I have also performed a numerical imperfection sensitivity analysis using the energy barrier criteria. This basically looks like this. We have our shell structure to apply a loading [v, at the middle of the cylinder]. The loading is smaller than the expected loading and its increments. For example, 0.2 or 20 percent of the loading. Then we apply indentation so displacement and loads and measure reaction force.

This process is repeated until we find a function that looks like this. And then we have our design load.

And now we come to the shocking end. So, if you use the NAS SP with P knocked down factors, or design factors, we get pressure values. We have to have a pressure value higher than 40 Mpa for the depth of the Titanic. And we can see here if we use 0.7, it’s not safe, and even if we use 0.9, it’s only marginally safe. If you use a numerical method [and 0.75], which I think is the most appropriate, you only get a safety factor of 1.06.

We have not even considered temperature differences, fatigue or wet material.

So, in addition, I performed the numerical analysis with geometric imperfections, and I want to show the results now.

So here we have a perfect cylindrical shape. So, no imperfections. The section here looks perfectly circular. It’s perfect.

I added my imperfect model, and you can see the slight deviations in the section, slight symmetric imperfections. You don’t really see them in this view. But if we compare it with a perfect cylinder again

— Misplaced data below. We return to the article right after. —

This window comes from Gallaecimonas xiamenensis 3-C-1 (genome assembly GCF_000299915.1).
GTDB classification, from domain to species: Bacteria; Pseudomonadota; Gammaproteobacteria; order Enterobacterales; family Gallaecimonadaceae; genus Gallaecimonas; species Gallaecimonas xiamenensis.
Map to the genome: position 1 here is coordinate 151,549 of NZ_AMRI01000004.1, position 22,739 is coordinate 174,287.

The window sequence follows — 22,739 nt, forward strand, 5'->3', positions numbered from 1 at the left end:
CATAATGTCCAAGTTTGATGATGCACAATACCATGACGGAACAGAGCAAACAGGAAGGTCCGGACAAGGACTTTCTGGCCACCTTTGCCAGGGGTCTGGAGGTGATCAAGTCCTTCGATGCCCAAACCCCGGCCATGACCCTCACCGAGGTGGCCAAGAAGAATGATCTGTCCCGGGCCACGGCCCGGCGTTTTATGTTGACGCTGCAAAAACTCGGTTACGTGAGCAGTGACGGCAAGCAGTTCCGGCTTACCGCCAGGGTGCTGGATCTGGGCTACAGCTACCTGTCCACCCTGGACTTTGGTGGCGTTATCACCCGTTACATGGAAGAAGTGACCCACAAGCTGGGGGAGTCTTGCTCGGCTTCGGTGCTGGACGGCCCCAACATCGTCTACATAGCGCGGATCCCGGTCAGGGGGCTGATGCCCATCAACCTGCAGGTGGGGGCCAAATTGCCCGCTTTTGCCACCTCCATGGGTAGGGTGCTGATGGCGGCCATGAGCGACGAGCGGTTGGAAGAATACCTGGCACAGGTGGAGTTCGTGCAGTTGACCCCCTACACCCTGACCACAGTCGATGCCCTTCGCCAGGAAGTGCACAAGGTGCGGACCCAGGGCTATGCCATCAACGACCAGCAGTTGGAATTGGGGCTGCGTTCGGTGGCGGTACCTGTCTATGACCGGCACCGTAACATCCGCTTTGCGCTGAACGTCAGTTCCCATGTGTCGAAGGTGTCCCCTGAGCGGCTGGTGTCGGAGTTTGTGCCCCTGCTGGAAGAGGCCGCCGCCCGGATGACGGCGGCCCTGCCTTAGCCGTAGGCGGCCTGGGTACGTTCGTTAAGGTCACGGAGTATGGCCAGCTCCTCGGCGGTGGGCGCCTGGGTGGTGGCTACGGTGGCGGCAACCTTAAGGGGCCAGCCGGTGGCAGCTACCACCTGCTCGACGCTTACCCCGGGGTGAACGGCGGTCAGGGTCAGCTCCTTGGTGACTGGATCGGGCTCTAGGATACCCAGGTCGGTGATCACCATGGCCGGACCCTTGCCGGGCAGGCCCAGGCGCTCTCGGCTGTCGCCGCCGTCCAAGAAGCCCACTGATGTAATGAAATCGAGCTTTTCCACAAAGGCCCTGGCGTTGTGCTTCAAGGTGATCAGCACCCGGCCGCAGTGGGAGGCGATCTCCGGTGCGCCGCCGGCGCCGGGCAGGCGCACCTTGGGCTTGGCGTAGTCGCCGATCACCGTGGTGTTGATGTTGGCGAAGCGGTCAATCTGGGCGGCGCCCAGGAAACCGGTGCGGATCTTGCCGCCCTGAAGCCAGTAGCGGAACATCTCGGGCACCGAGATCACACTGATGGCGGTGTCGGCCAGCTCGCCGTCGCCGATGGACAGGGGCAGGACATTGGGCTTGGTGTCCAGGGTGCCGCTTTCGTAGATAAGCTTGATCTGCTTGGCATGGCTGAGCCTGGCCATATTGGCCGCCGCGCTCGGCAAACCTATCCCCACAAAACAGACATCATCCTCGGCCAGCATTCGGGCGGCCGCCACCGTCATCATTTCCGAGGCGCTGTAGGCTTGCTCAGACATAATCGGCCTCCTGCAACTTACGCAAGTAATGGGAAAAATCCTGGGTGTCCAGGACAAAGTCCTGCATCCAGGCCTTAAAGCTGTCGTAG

so here basically, you just see the deviations and also in the CD view, you’ll see that there are deviations from the perfect shape.

And then I have basically edited here the hemispheres. Okay, and I know I wish this was the result of this analysis.

So, if you are asking how did I create an imperfect model? Go to my GitHub repository. There I have a folder that is called “Fourier_to_imperfection.” Here are many different imperfection measurements and a script, which you can use to transform the perfection to a certain geometry. You can download them all with the Download ZIP command. And it is based on this article. From this article, I have completed different manufacturing processes for composite and metal cylinders. There are imperfection signatures for composite levels and I have used one of the composite manufacturing signatures for the Titan module. There is a script that you can download the GitHub repository. I just edit the links, the radius, and the thickness, which is basically the imperfection amplitude. It is 10 percent of the thickness, so I think it is reasonable to assume an imperfection amplitude of 10 percent.

*For the rest of the instruction on running your own Titan analysis and more about Ronald Wagner, you can pick up the YouTube video at this point with this link: https://youtu.be/bY_t16_PYEo?t=619*

**About Ronald Wagner**

Ronald Wagner is a researcher, lecturer and an expert in shell buckling and material science. He has taught undergraduate and postgraduate students and is currently a Senior Research Engineer at the Digital Research Lecturing Program at the Technical University of Braunschweig, where he received a Ph.D. in mechanical engineering in 2018, While studying for his Ph.D, Wagner worked as a Research Engineer at the German Aerospace Center in Braunschweig. He earned a diploma in mechanical engineering from Otto von Guericke University of Magdeburg in 2013. Wagner has numerous peer reviewed publications but he may be best known for his YouTube channel, where he has several videos about the OceanGate submersible as well as on structural mechanics of thin shell vessels in general.

**Next:** Trust Me, I’m an Engineer—The Broken Promise That Sunk the Titan Submersible

**Corrected August 14, 2023: **Changed term in pressure formulae to (t/R) from (t/R)^{2}